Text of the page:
100 Greatest Cricketers: And number one is... WG Grace!
Last Updated: 25/12/16 7:18am
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Each week I have released a new list of names on my list of the 100 greatest cricketers, and now, with Christmas just a day away, it is time to reveal my No 1.
And so, without any further ado, top spot goes to...
1) WG Grace
Let's travel back in time - if we may - to the end of the 1895 English summer. The so-called 'Golden Age' of cricket was just in its infancy, and here are how the leading run-scorers, wicket-takers and catchers in first-class cricket stood at that time:
Top run-scorers in first class cricket, 1895
Top wicket-takers in first class cricket, 1895
Most catches in first class cricket, 1895
WG looms large over cricket history, with his huge girth and unparalleled beard, and it sometimes becomes difficult to look past this figure and examine his feats on the cricket field. Taking each of those tables in isolation it would point to Grace being the dominant player of that era, but taking them all together gives some idea of the colossus he was in the formative years of the game.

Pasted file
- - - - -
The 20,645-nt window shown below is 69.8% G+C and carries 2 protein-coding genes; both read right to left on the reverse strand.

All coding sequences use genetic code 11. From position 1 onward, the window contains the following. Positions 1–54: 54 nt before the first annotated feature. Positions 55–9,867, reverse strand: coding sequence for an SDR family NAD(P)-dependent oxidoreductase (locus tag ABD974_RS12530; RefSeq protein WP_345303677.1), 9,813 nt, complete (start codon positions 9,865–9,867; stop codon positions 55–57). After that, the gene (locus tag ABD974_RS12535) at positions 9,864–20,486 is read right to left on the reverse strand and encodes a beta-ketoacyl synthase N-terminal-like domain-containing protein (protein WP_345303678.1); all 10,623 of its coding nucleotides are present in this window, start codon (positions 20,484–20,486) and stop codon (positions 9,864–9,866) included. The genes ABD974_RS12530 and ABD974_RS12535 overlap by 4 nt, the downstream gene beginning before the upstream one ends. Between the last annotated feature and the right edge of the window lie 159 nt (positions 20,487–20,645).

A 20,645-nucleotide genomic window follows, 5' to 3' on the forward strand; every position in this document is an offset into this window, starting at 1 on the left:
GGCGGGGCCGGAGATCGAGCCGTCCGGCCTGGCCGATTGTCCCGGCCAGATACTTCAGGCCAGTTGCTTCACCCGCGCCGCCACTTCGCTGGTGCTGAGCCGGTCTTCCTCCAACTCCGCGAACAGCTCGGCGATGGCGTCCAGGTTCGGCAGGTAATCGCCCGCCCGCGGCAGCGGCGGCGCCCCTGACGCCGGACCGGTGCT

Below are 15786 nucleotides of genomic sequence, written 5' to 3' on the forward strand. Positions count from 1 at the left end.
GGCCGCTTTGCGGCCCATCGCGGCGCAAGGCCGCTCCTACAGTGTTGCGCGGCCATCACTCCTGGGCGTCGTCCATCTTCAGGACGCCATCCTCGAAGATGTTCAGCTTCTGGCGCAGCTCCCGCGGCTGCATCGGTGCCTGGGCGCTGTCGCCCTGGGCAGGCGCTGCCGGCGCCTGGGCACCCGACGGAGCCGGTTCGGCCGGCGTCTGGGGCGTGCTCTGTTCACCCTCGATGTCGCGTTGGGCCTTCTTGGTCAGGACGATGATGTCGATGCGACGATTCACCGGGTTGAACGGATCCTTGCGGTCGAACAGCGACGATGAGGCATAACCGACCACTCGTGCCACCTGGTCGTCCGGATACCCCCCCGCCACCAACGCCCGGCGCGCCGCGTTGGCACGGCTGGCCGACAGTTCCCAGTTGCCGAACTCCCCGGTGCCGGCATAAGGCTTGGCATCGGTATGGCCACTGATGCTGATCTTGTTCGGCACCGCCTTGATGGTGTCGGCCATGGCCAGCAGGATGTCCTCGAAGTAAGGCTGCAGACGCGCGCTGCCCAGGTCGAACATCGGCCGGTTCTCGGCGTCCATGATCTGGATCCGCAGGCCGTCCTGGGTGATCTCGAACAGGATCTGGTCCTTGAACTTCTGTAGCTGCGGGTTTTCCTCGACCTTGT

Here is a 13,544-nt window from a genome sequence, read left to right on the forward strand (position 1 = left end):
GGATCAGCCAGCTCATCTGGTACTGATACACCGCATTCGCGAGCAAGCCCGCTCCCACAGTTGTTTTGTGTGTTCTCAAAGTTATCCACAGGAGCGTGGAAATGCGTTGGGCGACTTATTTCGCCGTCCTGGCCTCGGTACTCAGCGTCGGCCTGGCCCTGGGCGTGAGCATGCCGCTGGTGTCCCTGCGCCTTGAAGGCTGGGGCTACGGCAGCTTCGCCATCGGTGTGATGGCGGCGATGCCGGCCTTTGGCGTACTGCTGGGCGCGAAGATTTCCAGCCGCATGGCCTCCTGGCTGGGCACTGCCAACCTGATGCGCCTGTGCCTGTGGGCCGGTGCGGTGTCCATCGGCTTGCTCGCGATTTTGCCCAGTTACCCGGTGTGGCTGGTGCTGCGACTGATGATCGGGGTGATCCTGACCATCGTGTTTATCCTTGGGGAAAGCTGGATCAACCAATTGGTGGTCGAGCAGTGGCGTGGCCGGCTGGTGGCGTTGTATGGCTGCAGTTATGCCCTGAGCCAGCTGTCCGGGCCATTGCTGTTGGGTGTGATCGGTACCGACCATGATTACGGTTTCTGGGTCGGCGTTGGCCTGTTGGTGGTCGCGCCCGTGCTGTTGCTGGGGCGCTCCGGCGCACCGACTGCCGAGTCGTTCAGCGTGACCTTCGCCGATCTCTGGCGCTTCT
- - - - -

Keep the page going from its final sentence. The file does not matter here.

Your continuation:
To his friends he was simply 'Gilbert' but to the cricketing world he was the 'Doctor', the 'Champion', or the 'Master'. The story is apocryphal but it is said that outside a cricket ground it was possible to read: "Admission threepence; if Dr Grace plays, admission sixpence". In Victorian life he was the most recognised person outside the Royal Family and Prime Minister Gladstone and even now, more than a hundred years after his death, he is the possessor of the most famous beard in sport.